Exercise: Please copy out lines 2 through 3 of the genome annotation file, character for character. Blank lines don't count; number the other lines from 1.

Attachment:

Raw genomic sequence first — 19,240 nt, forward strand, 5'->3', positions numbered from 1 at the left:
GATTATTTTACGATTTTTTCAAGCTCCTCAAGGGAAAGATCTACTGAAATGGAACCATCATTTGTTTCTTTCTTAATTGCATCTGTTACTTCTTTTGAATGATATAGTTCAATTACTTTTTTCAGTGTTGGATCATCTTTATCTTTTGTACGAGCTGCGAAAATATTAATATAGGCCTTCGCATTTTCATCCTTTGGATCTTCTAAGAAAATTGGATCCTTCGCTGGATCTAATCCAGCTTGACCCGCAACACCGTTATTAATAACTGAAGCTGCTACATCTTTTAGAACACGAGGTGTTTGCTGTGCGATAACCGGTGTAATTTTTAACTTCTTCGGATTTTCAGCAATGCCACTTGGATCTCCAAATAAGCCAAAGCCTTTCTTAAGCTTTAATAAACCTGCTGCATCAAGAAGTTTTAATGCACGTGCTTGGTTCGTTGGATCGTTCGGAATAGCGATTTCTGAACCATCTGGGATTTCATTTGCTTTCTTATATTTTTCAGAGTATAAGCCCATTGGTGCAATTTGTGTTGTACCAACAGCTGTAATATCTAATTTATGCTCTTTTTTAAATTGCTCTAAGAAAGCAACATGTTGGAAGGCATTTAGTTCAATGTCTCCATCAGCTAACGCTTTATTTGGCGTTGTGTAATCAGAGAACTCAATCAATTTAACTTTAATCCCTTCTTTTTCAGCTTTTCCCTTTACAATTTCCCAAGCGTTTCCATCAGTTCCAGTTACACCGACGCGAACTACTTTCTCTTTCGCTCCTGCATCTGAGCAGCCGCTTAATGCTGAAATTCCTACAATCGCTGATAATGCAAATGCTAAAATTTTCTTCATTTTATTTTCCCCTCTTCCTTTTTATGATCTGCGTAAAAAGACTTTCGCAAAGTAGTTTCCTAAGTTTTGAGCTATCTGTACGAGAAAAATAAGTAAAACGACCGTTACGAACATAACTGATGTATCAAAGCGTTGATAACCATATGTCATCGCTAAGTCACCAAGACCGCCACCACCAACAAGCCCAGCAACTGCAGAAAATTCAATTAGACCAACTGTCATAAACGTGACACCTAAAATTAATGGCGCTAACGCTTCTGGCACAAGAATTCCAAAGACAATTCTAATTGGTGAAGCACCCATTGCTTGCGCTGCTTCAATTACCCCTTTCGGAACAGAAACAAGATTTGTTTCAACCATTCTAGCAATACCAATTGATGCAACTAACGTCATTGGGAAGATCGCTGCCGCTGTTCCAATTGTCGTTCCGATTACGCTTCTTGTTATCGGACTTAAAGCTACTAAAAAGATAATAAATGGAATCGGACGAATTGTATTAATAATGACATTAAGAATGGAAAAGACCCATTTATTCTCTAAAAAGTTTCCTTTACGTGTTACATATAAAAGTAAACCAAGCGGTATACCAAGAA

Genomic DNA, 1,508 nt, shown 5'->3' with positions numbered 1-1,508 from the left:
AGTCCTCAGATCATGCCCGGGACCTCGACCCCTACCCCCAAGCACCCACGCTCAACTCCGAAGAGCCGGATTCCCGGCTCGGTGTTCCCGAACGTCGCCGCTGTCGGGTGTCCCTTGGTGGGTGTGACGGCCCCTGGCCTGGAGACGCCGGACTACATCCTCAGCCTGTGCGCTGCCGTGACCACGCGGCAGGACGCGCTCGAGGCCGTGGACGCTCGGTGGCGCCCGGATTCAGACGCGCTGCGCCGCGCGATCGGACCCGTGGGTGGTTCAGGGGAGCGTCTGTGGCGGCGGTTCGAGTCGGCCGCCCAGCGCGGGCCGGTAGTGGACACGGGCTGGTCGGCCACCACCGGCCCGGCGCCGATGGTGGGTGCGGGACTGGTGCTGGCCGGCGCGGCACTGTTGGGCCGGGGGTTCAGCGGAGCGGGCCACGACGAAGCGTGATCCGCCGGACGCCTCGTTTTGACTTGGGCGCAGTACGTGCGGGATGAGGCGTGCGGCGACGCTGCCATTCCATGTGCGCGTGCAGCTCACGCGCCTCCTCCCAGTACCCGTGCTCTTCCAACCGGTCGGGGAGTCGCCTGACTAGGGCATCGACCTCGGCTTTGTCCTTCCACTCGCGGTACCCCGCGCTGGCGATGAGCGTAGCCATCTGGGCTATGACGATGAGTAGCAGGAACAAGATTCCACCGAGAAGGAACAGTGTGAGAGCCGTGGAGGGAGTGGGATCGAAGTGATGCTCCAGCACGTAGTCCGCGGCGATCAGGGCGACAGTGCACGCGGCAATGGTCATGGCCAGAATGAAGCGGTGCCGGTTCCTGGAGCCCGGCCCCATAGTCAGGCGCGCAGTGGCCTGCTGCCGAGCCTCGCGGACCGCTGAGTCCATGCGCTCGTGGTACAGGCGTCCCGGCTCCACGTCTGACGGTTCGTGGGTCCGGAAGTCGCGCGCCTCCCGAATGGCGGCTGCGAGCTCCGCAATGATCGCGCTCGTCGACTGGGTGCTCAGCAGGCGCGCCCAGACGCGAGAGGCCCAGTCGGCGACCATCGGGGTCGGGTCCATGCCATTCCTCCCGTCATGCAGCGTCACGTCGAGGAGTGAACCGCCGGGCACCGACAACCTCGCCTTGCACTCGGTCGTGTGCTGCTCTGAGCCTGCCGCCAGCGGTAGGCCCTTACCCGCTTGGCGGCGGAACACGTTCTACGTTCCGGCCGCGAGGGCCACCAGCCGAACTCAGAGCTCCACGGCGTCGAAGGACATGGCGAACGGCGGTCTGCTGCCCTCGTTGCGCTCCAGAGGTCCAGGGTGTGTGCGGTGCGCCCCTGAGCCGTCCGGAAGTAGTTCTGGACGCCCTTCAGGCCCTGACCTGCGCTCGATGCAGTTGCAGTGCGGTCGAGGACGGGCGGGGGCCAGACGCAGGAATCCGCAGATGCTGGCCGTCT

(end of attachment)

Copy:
GATTATTTTACGATTTTTTCAAGCTCCTCAAGGGAAAGATCTACTGAAATGGAACCATCATTTGTTTCTTTCTTAATTGCATCTGTTACTTCTTTTGAATGATATAGTTCAATTACTTTTTTCAGTGTTGGATCATCTTTATCTTTTGTACGAGCTGCGAAAATATTAATATAGGCCTTCGCATTTTCATCCTTTGGATCTTCTAAGAAAATTGGATCCTTCGCTGGATCTAATCCAGCTTGACCCGCAACACCGTTATTAATAACTGAAGCTGCTACATCTTTTAGAACACGAGGTGTTTGCTGTGCGATAACCGGTGTAATTTTTAACTTCTTCGGATTTTCAGCAATGCCACTTGGATCTCCAAATAAGCCAAAGCCTTTCTTAAGCTTTAATAAACCTGCTGCATCAAGAAGTTTTAATGCACGTGCTTGGTTCGTTGGATCGTTCGGAATAGCGATTTCTGAACCATCTGGGATTTCATTTGCTTTCTTATATTTTTCAGAGTATAAGCCCATTGGTGCAATTTGTGTTGTACCAACAGCTGTAATATCTAATTTATGCTCTTTTTTAAATTGCTCTAAGAAAGCAACATGTTGGAAGGCATTTAGTTCAATGTCTCCATCAGCTAACGCTTTATTTGGCGTTGTGTAATCAGAGAACTCAATCAATTTAACTTTAATCCCTTCTTTTTCAGCTTTTCCCTTTACAATTTCCCAAGCGTTTCCATCAGTTCCAGTTACACCGACGCGAACTACTTTCTCTTTCGCTCCTGCATCTGAGCAGCCGCTTAATGCTGAAATTCCTACAATCGCTGATAATGCAAATGCTAAAATTTTCTTCATTTTATTTTCCCCTCTTCCTTTTTATGATCTGCGTAAAAAGACTTTCGCAAAGTAGTTTCCTAAGTTTTGAGCTATCTGTACGAGAAAAATAAGTAAAACGACCGTTACGAACATAACTGATGTATCAAAGCGTTGATAACCATATGTCATCGCTAAGTCACCAAGACCGCCACCACCAACAAGCCCAGCAACTGCAGAAAATTCAATTAGACCAACTGTCATAAACGTGACACCTAAAATTAATGGCGCTAACGCTTCTGGCACAAGAATTCCAAAGACAATTCTAATTGGTGAAGCACCCATTGCTTGCGCTGCTTCAATTACCCCTTTCGGAACAGAAACAAGATTTGTTTCAACCATTCTAGCAATACCAATTGATGCAACTAACGTCATTGGGAAGATCGCTGCCGCTGTTCCAATTGTCGTTCCGATTACGCTTCTTGTTATCGGACTTAAAGCTACTAAAAAGATAATAAATGGAATCGGACGAATTGTATTAATAATGACATTAAGAATGGAAAAGACCCATTTATTCTCTAAAAAGTTTCCTTTACGTGTTACATATAAAAGTAAACCAAGCGGTATACCAAGAA

Genomic DNA, 1,508 nt, shown 5'->3' with positions numbered 1-1,508 from the left: